Research points to $125bn global economic cost of malnourishment

from the Financial Times..

May 28, 2013, By Helen Warrell in London

Afghan mother Gul Mamat holds her child Ziaudin, who is suffering from malnutrition at the Gandhi hospital in Kabul on September 27 2011

Being malnourished in the womb causes deficiencies in cognitive development that will reduce a child’s future earning potential by 20 per cent and is projected to cost the global economy $125bn by 2030, a leading charity has warned.

Research by Save the Children on infants in EthiopiaIndiaPeru and Vietnam has found that those who do not receive the necessary nutrients in the first 1,000 days of life – from conception until their second birthday – suffer from developmental brain deficiencies that hold back their learning ability regardless of the quality of their schooling. Unless treated, the charity says, this risks causing a serious “brake” on progress in emerging economies.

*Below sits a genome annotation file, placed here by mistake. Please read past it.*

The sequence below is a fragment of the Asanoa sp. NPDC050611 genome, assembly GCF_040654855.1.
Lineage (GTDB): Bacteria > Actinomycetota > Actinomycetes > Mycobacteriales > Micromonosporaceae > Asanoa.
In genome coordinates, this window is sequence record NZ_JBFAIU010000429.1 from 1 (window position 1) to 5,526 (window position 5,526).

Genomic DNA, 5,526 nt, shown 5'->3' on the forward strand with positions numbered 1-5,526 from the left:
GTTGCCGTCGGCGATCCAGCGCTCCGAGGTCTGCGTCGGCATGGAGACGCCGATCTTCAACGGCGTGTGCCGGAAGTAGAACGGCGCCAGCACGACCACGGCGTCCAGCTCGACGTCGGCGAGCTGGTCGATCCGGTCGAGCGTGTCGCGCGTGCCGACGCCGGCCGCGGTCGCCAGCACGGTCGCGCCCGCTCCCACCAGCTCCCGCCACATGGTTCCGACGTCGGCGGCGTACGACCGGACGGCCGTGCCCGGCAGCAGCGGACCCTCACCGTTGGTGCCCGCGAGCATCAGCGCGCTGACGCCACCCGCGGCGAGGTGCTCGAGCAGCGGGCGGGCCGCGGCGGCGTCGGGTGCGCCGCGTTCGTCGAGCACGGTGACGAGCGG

According to the study, which monitored 3,000 children, those who were malnourished scored 7 per cent lower on maths tests and were 19 per cent less likely to be able to read a simple sentence by the time they were eight, compared with their non-malnourished peers. They were also 12 per cent less likely to be able to write a simple sentence and 13 per cent less likely to be in the appropriate grade for their age at school.

The long-term result of these educational difficulties is an estimated 20 per cent drop in future earning potential, which will translate into a $125bn loss to the global economy by the time these children reach adulthood….

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